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How Urban Remedy Plans to Escape the Kiosk — and California

Carol Ortenberg

Crack the code of fresh, convenient food? Paul Coletta, CEO of fresh food and juice brand Urban Remedy, thinks he may have done it — and he’s taking radical risks in his manufacturing, distribution and retail operations in order to prove it.

Founded in 2009, Urban Remedy has an omnichannel model that combines a direct-to-consumer online business, owned retail storefronts, and branded kiosks in natural retailers and food service providers to sell juices and food with limited shelf lives (30 days for juice, 3 for food). The company has seen two years of 100 percent growth and in the last six months has grown from distribution solely in Northern California to major urban markets statewide.

In the name of strategic growth, this month the brand launched two-packs of salad bowls into two Northern California Costco stores. While only a small retail addition, Coletta said it’s the next iteration of his “power SKU” plan, which looks at sales data across retail channels to select the SKUs with the greatest chance of sale before hitting their three day sell-by window.

“Our fresh kiosks and retail stores allow us to rapidly prototype and incubate tried and true power SKUs and therefore increase our success in high velocity retailers like Costco,” Coletta said. “Those power SKUs with a lot of really good sales information can be shared with a retailer like Costco and really increase our probability of success.”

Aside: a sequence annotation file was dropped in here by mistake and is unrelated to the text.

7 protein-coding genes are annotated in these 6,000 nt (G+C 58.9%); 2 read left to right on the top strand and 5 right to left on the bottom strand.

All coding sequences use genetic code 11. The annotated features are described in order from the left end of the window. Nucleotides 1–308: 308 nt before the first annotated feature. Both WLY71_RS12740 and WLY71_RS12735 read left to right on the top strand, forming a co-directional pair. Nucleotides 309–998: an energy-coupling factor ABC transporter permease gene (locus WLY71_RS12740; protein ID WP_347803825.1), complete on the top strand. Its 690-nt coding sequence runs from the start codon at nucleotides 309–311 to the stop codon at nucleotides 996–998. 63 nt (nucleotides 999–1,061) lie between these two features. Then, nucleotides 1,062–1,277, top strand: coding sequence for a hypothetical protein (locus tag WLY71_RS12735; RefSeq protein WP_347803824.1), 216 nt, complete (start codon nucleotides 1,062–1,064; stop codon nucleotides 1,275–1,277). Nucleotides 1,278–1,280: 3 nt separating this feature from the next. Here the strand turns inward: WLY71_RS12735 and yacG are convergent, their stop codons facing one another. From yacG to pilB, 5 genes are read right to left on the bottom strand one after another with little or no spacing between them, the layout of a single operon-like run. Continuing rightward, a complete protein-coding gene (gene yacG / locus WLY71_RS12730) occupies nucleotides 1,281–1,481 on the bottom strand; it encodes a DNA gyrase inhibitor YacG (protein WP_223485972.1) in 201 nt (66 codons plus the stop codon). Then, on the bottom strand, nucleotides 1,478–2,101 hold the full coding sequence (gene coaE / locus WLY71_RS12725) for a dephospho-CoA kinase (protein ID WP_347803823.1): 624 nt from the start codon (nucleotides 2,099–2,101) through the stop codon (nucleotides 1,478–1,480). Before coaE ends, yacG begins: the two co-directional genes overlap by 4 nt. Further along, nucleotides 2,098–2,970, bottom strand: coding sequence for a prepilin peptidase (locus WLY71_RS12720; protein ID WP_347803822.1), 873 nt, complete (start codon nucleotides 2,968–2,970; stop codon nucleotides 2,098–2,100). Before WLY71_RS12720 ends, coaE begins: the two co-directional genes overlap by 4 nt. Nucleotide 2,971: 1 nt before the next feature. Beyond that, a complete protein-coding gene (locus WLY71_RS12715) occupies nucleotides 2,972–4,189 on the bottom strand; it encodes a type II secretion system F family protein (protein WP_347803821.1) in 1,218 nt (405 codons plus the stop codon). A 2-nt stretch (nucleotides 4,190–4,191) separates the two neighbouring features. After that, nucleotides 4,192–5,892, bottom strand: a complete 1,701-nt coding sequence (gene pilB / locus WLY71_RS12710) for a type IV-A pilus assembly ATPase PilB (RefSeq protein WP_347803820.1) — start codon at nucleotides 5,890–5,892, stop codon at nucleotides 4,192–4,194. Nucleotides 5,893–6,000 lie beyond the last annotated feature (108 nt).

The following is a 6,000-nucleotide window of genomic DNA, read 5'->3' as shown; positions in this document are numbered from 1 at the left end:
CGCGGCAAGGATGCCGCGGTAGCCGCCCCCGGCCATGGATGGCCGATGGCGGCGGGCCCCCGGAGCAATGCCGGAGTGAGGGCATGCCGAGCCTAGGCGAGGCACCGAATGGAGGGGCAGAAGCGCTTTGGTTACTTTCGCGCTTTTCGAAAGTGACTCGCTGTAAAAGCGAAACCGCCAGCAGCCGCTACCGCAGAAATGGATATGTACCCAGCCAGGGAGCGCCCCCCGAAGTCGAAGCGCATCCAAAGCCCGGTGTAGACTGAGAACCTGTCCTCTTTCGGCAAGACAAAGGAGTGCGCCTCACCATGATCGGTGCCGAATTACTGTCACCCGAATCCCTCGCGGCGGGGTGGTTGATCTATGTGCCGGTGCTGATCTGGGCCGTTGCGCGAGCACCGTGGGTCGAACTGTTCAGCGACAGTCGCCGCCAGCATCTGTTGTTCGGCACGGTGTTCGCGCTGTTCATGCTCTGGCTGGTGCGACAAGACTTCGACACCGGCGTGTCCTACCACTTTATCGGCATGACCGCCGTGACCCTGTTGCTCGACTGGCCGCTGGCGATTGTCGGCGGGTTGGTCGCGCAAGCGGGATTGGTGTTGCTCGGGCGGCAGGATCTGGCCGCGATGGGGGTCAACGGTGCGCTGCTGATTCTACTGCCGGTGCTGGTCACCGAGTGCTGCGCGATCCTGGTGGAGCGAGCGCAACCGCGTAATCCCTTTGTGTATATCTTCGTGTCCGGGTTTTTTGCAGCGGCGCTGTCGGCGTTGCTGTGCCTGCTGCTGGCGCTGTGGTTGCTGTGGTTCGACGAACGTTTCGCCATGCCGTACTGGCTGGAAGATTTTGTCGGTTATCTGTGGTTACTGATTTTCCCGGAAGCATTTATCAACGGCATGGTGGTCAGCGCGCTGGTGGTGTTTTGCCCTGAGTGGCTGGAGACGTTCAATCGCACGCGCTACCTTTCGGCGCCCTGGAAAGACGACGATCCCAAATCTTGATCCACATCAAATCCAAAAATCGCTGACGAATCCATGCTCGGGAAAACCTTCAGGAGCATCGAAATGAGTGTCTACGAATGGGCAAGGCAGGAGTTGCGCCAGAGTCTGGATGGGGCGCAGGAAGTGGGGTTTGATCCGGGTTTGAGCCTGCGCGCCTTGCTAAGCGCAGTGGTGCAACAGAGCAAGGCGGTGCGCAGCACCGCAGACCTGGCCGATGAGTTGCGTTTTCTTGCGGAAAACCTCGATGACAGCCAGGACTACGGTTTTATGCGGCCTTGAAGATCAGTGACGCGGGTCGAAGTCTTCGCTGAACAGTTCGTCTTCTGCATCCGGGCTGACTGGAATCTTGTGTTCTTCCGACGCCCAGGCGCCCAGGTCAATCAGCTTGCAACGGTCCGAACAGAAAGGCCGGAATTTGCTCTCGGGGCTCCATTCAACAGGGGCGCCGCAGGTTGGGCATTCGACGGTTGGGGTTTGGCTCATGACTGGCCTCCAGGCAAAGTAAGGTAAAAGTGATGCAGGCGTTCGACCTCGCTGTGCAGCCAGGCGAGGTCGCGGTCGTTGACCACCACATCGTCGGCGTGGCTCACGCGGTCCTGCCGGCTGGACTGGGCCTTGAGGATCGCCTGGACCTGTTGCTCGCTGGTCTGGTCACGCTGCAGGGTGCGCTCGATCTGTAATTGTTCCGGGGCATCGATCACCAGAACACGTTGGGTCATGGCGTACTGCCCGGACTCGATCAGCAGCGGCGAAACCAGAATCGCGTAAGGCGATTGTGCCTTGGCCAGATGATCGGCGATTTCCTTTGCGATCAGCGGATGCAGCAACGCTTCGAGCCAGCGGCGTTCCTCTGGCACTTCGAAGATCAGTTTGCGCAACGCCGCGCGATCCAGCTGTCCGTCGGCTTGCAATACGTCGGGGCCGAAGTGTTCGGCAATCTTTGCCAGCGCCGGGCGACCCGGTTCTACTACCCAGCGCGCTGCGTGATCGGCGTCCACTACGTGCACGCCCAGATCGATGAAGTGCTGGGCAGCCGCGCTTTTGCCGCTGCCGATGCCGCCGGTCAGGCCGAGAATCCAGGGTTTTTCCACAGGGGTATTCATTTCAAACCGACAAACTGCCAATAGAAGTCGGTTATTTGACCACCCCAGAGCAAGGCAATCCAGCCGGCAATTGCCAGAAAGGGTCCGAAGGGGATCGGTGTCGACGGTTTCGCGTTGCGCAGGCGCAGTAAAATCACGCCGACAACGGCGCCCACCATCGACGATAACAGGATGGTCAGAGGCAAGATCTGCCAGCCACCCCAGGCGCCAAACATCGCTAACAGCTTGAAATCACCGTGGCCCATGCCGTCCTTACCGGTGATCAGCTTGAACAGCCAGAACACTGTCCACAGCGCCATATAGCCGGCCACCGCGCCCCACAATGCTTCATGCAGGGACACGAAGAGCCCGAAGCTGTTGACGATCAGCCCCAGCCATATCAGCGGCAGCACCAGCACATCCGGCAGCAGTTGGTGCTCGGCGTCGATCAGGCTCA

Urban Remedy’s retail storefronts typically sell 75 to 100 products. The kiosks, in turn, carry the top 25 to 30 products. And finally, the top two to three SKUs make it to Costco. Every day, Coletta said, the company makes products for each channel based on an analysis of the previous day’s sales as well as historical sales data.The result is an array of products tailored for each channel and store. Coletta said on average the kiosks produce revenues north of $10,000 per square foot, with his best performing kiosks yielding “significantly higher” revenues.

Despite the numbers, Coletta said retailers were initially wary of the kiosk model. These challenges encouraged Urban Remedy to take a nontraditional approach to inventory. “Ultimately, what we proposed to our first and largest partner [Whole Foods Market] was that we take all the risk. We build it, we merchandise it, we deliver it — we do everything.”

Urban Remedy — in addition to production, ordering and merchandising — stocks the product on consignment. The brand owns all inventory until it’s sold, at which point it “shares” the revenue with its partners. In exchange, retail partners have agreed to financial terms that help compensate for the “significant food waste risk,” Coletta explained.

Urban Remedy has the majority of its kiosks — 35 of the 55 total kiosks — in Whole Foods and the company has found ways to make the kiosks part of a larger partnership. It also operates a “store within a store” in both a Whole Foods and a 365 by Whole Foods and copacks all of the retailer’s HPP private label juice for roughly 200 stores on the west coast.

Despite all the data, the kiosks are not fully optimized, Coletta admitted. The “holy grail” is to have 5 percent waste. With new partners, that number is closer to 10 percent and anything under 5 percent, means “you’ve left sales on the table.” But, he believes the company can continue to learn and grow and refine this process.